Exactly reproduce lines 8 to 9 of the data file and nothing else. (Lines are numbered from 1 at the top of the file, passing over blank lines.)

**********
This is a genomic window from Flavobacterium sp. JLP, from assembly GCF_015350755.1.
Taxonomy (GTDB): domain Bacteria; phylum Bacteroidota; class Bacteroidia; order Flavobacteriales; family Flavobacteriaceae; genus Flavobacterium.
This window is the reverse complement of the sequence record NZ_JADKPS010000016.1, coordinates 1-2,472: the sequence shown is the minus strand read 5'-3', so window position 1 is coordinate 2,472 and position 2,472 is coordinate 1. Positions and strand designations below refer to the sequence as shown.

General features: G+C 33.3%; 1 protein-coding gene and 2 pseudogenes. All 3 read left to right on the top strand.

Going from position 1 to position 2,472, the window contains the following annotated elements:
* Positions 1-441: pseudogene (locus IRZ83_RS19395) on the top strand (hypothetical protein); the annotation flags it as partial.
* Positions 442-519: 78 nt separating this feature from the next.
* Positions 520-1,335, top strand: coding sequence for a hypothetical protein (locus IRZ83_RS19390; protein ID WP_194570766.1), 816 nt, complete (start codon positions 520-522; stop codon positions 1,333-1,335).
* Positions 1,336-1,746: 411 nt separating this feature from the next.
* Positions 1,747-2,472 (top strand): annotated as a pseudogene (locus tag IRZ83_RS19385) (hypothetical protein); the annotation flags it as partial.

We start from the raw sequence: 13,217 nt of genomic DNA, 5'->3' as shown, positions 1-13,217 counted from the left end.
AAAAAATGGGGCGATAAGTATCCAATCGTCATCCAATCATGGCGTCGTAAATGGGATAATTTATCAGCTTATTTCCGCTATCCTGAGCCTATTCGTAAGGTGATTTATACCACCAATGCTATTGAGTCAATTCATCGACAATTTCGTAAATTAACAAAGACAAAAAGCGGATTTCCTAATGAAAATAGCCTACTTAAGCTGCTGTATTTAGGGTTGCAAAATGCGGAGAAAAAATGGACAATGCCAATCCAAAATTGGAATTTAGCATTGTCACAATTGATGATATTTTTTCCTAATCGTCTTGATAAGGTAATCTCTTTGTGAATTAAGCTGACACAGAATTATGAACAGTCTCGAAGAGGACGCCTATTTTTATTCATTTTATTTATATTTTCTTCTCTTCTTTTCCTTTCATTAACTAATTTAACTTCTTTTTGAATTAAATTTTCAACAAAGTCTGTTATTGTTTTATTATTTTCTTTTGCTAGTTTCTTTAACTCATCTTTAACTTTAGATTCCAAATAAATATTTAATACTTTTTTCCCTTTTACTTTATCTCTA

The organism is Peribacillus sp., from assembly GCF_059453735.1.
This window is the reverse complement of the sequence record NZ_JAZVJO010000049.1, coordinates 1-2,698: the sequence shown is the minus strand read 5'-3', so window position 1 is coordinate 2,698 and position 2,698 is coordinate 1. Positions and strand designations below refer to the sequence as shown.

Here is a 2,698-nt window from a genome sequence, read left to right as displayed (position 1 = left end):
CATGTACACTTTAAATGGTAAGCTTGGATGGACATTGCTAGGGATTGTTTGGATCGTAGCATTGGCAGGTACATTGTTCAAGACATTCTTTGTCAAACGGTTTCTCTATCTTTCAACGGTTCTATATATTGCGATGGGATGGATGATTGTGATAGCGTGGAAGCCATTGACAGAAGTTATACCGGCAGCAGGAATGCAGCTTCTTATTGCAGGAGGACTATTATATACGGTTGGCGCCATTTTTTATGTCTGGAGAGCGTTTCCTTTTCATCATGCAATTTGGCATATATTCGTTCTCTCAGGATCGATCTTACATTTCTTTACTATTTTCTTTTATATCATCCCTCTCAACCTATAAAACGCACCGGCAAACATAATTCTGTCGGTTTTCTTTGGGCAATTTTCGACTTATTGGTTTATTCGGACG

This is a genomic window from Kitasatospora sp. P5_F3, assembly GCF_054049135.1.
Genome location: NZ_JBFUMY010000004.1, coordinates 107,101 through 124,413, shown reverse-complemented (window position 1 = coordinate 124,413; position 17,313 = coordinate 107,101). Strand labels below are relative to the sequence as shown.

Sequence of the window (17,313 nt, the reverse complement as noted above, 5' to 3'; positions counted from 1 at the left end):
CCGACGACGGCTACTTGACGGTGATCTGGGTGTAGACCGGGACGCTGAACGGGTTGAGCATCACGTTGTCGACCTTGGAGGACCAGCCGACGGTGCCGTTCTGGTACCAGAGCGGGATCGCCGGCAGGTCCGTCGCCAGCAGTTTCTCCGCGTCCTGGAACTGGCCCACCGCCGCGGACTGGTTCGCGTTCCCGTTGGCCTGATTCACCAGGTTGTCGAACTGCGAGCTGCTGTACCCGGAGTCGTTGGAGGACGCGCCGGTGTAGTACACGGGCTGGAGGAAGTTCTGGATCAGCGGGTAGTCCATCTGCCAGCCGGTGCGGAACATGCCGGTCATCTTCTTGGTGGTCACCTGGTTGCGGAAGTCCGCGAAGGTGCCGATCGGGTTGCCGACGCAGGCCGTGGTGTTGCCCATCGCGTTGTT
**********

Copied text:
* Positions 520-1,335, top strand: coding sequence for a hypothetical protein (locus IRZ83_RS19390; protein ID WP_194570766.1), 816 nt, complete (start codon positions 520-522; stop codon positions 1,333-1,335).
* Positions 1,336-1,746: 411 nt separating this feature from the next.